“He’s a prophet,” you replied. You say Jesus is a prophet because unquestionable good is sent from God.

Doubting Judeans in the kangaroo court didn’t believe that you really had been blind from birth and now could see. So, they called your parents and grilled them.

“Is this man really your son,” they asked, “the one you say was born blind? How is it that he now sees?”

“Well, “replied your parents, who were very concerned about their synagogue status, “we know this he is indeed our son, and that he was born blind, but we don’t know how it is that he can now see, and we don’t know who it was who opened his eyes. Ask him! He’s a grown up. He can speak for himself.”

You knew that your parents knew how you came to see. You knew why they were holding back. They were afraid of what the leaders of the community would think of this yet inexplicable event. You also knew that you were blind from birth and that you were no longer sightless and that someone sent from God applied mud to your utter darkness. Reality would have to be dealt with at some point.

So, perhaps hoping to trip you up, you were called in for a second time of questioning. Some said the Sabbath had been broken by Jesus-he did the unthinkable!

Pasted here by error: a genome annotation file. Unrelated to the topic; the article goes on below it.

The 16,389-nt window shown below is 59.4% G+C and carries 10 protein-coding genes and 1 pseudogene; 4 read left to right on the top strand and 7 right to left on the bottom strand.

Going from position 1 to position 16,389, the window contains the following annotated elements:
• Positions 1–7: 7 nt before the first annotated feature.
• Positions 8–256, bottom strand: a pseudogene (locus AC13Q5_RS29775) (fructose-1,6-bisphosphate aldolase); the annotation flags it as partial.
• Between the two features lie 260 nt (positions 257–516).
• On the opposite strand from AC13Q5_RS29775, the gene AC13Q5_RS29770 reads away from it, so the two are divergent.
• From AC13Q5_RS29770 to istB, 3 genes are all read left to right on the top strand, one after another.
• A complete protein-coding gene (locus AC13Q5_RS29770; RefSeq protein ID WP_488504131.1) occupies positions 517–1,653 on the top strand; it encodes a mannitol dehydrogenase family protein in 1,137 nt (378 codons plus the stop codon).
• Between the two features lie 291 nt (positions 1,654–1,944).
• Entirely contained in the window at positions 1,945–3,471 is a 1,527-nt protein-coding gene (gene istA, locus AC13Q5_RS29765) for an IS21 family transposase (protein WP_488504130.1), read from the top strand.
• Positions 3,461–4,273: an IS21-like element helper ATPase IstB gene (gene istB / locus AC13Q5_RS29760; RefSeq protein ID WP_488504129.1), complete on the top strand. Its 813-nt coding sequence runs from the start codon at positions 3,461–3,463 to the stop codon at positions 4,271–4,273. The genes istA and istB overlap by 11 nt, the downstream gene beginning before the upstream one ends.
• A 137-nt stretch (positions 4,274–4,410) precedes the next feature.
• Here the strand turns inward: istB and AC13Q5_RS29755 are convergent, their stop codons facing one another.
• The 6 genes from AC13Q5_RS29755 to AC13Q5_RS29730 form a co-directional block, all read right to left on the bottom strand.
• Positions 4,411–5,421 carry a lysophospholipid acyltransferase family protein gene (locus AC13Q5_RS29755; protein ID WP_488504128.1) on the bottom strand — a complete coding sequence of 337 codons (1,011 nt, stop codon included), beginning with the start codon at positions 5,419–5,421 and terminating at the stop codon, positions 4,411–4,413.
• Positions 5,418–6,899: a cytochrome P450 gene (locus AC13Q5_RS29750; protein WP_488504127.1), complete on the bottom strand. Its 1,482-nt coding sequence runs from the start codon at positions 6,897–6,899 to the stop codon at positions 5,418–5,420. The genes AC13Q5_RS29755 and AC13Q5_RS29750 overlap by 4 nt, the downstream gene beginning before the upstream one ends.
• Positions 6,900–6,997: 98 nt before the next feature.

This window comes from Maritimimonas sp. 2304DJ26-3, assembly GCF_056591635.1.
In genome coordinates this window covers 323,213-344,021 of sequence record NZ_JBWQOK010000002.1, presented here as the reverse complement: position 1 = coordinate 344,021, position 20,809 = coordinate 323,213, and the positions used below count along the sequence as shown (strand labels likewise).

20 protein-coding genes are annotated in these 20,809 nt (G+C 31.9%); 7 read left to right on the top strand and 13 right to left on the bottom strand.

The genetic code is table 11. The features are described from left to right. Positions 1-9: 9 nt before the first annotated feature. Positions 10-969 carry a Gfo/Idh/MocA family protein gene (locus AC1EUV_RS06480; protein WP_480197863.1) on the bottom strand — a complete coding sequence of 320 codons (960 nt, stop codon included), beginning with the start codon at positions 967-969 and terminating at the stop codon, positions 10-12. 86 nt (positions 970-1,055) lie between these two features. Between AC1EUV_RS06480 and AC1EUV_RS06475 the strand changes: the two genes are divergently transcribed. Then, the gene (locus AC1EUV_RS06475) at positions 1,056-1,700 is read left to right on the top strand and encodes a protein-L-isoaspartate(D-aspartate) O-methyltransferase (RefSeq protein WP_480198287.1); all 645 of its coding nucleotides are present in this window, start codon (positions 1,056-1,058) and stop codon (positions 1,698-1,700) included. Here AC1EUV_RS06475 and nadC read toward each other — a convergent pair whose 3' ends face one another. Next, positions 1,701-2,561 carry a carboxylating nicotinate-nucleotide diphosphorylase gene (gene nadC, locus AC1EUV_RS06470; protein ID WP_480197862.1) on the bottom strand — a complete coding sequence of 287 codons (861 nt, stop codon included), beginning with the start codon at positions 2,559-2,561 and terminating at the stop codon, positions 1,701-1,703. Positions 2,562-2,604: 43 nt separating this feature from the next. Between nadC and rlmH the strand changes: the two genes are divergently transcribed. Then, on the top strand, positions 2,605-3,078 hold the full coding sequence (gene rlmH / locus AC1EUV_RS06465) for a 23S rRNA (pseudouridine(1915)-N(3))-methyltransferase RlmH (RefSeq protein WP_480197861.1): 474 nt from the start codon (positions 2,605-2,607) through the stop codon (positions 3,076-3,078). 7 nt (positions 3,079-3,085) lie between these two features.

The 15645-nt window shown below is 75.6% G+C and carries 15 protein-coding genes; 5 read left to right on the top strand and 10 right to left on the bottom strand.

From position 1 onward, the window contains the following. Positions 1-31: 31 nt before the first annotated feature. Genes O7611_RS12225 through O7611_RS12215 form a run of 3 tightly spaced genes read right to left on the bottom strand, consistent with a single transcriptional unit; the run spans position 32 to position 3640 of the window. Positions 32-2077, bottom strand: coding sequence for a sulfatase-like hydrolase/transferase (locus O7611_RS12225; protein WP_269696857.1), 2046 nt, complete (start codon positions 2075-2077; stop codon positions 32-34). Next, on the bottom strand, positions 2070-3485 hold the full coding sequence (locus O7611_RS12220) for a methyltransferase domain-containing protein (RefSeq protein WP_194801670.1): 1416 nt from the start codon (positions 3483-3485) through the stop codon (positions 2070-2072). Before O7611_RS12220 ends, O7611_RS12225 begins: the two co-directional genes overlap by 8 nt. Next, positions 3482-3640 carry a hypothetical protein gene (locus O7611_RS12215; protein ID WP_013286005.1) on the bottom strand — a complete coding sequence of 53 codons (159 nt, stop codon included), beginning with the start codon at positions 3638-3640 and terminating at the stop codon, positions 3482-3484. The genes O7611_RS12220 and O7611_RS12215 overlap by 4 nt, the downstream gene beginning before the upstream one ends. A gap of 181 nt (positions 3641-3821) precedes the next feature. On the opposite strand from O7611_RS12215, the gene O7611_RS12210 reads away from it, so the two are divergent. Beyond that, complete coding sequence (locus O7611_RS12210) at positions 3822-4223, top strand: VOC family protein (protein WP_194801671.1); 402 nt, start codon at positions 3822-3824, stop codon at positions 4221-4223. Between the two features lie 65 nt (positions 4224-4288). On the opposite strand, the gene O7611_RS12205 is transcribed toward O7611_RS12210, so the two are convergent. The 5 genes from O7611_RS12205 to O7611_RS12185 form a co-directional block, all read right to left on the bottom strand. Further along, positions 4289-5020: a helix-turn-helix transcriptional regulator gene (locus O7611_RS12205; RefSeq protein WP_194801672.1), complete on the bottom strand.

“Give God the glory!” they said. “We know that this man is a sinner.”

“I don’t know whether he’s a sinner or not,” you replied. (You never claimed to be able to see into a man’s motives.) “All I know is this: I used to be blind, and now I can see.”

Incredulous, they prodded you again, “What did he do to you? How did he open your eyes?”

(At this point you recalled the story of Elisha’s servant: Elisha had prayed, “Open my servant’s eyes, LORD, so that he may see.” The LORD opened the servant’s eyes, and the servant looked and saw the hills full of horses and chariots of fire all around Elisha. “Don’t be afraid,” Elisha told his servant. “Those who are with us are more than those who are with them.”)

Unafraid, you respond, “I told you already and you didn’t listen. Why do you want to hear it again?” With a new-found gleam in your eye you decide to throw a hot coal into the inquiry. “You don’t want to become his disciples too, do you?”

“You’re his disciple,” they scoffed, “but we are Moses’s disciples. We know that God spoke to Moses, but we don’t know where this man comes from.”